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George Will reports news that shouldn’t be – but, sadly, is – surprising to many people: industrial policy fails. Two slices:

Today’s installment in the endless epic about the exciting surprises involved in industrial policy concerns wind. Not the vagaries of its occurrences, but the predictable problems that are startling governments and their corporate accomplices as they attempt to harness wind to wean humanity away from less pristine means of generating electricity.

Your federal government is using taxpayers’ money to bribe, with various subsidies, automakers to make more electric vehicles than taxpayers want. So, the government is bribing taxpayers with their own money to buy EVs; the bribes are substantial because EVs typically cost more than other vehicles. Simultaneously, the government is using taxpayers’ money to drive a conversion to, among other renewable energy sources, wind-generated electricity, which potentially will increase taxpayers’ electricity bills.

What (else) could go wrong? New Jersey, which is controlled by Democrats and hence is enthusiastic about wind, is disappointed. The Danish company Orsted, the world’s biggest developer of offshore “wind farms,” was planning to build two of them off portions of the state’s 130 miles of Atlantic coastline. Orsted has changed its mind. It prefers a write-off of as much as $5.6 billion rather than proceed with the projects, which have become too expensive.


Russia, Iran and Venezuela — among other unsavory actors — might reap a windfall from green energy policies. Benjamin Zycher of the American Enterprise Institute notes that the Biden administration has proposed for the five years after 2024 just three sales in its offshore oil and gas leasing program, the smallest number in the program’s history. The plan would block additional leasing off Alaska and in the Atlantic and Pacific oceans.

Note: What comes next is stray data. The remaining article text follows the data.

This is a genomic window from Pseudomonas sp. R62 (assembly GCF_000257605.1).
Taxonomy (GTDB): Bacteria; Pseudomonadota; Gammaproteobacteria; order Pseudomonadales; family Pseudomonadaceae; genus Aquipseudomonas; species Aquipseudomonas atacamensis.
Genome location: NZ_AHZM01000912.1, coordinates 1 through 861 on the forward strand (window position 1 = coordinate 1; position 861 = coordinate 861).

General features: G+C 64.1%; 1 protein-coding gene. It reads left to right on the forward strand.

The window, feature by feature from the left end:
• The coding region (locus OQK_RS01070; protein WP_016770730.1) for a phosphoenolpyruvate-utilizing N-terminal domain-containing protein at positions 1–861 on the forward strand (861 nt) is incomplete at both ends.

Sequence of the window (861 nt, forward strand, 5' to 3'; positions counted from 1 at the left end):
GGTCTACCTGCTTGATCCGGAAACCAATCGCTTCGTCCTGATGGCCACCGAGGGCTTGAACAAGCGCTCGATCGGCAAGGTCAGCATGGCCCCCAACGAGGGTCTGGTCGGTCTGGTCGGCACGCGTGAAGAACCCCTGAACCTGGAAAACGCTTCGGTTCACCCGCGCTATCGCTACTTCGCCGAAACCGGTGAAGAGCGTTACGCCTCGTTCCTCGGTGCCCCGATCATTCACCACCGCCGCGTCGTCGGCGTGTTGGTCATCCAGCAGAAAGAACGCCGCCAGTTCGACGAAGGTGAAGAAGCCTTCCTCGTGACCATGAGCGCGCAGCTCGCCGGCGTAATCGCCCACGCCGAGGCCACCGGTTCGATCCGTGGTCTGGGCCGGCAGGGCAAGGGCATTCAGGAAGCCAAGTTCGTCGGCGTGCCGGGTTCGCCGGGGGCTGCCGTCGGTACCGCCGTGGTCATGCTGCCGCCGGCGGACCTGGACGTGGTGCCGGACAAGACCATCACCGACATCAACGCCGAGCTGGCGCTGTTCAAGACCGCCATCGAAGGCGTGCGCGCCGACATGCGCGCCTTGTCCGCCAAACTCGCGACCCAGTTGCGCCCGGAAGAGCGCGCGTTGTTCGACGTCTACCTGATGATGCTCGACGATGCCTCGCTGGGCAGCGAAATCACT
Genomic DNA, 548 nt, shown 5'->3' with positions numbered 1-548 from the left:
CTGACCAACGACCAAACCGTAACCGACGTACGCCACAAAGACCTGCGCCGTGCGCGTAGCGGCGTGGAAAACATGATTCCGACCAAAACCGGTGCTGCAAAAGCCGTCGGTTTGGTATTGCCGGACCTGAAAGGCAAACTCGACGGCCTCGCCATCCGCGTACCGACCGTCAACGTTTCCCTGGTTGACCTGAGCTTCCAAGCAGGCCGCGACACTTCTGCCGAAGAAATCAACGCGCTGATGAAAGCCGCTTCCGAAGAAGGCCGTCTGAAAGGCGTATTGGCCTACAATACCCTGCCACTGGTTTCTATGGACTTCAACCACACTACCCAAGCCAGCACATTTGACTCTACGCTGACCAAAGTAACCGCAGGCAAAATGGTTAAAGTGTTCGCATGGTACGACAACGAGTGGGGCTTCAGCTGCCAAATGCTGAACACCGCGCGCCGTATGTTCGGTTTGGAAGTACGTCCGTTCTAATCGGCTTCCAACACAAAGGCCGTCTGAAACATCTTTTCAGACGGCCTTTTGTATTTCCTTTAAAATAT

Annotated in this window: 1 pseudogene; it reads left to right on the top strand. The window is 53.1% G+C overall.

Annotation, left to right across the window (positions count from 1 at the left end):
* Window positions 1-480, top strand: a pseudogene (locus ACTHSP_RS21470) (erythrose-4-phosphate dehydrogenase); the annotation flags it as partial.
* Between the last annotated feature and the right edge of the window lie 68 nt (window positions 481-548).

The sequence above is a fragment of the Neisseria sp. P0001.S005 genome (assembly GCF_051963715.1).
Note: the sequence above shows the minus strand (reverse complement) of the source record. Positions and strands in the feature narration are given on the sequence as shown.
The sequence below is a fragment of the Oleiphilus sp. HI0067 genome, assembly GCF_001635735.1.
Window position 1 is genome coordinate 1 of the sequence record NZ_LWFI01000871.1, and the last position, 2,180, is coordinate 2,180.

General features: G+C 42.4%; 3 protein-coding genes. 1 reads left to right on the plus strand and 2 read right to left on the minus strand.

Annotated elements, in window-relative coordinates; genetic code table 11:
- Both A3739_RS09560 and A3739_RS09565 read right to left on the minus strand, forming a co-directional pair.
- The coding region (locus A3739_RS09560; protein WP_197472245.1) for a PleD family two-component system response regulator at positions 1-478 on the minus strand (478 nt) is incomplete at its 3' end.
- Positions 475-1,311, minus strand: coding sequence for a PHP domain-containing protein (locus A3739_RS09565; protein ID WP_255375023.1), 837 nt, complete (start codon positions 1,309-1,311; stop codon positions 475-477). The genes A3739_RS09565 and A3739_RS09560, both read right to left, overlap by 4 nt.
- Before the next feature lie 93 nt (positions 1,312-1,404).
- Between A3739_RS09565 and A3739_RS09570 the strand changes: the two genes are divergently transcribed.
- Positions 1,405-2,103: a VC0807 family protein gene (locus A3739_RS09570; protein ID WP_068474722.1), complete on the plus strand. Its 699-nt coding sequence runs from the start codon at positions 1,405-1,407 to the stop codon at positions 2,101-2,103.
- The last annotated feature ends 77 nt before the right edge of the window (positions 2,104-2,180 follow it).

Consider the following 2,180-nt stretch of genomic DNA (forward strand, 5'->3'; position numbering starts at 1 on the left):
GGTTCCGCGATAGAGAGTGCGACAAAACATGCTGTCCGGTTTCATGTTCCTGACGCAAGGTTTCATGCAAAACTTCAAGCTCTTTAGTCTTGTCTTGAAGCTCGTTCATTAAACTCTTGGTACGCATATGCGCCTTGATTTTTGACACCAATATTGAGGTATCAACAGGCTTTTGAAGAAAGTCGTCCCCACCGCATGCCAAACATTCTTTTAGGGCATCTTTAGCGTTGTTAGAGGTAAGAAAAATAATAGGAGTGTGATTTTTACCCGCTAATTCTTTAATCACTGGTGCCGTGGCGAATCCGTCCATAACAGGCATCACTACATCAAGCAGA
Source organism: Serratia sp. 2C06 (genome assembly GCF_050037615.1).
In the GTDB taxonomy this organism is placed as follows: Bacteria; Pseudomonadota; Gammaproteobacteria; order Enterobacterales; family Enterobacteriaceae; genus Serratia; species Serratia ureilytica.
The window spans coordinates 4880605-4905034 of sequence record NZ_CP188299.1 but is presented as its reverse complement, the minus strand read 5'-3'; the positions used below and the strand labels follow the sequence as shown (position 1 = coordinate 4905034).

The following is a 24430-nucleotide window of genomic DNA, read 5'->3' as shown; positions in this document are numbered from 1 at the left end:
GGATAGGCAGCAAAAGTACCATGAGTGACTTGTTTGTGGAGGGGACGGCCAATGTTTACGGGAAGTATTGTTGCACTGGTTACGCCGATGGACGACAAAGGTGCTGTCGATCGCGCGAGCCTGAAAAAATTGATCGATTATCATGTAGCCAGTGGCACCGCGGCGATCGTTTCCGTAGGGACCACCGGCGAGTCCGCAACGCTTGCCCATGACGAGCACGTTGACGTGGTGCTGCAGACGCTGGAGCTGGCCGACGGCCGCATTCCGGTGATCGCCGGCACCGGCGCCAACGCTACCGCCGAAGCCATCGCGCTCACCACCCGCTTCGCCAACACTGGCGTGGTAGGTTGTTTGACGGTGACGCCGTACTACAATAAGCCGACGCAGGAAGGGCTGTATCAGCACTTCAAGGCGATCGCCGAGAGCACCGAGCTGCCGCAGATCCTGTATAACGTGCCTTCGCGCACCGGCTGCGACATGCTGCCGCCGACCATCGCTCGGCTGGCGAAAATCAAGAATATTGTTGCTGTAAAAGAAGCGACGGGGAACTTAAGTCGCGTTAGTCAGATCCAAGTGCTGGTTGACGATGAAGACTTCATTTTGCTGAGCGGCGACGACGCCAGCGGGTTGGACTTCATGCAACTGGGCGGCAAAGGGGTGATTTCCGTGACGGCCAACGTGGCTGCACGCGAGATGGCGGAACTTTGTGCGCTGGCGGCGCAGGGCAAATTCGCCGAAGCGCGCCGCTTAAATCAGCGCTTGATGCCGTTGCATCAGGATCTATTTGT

Marlo Oaks warns of a bizarre investment scam now being peddled by the Securities and Exchange Commission. A slice:

The Biden administration last month began laying the groundwork for a misguided plan that threatens to misallocate vast amounts of capital, encumber natural resources, and destroy rural economies by removing land from productive use in the name of solving climate change.

On Sept. 27, the New York Stock Exchange quietly submitted a substantial and financially material proposed change to its rules. The proposal would allow the formation of a new type of company. Natural Asset Companies, or NACs, would purchase the rights to control public and private lands, such as parks, forests and farms. But a NAC wouldn’t be able to put the land to economic use. Instead, it would preserve its acquisitions to maximize the value of the land’s “ecological services.”

NACs would register to go public on the NYSE. The money raised would purchase land and effectively lock it away from human impact. Grazing, energy extraction and other economically critical activities would disappear on NAC-protected land. Farmland used to feed the nation and world would go back to natural landscape, erasing human activity. The resulting conversion of investor money into unusable wildlands has the potential to be one of the most significant misallocations of capital in history.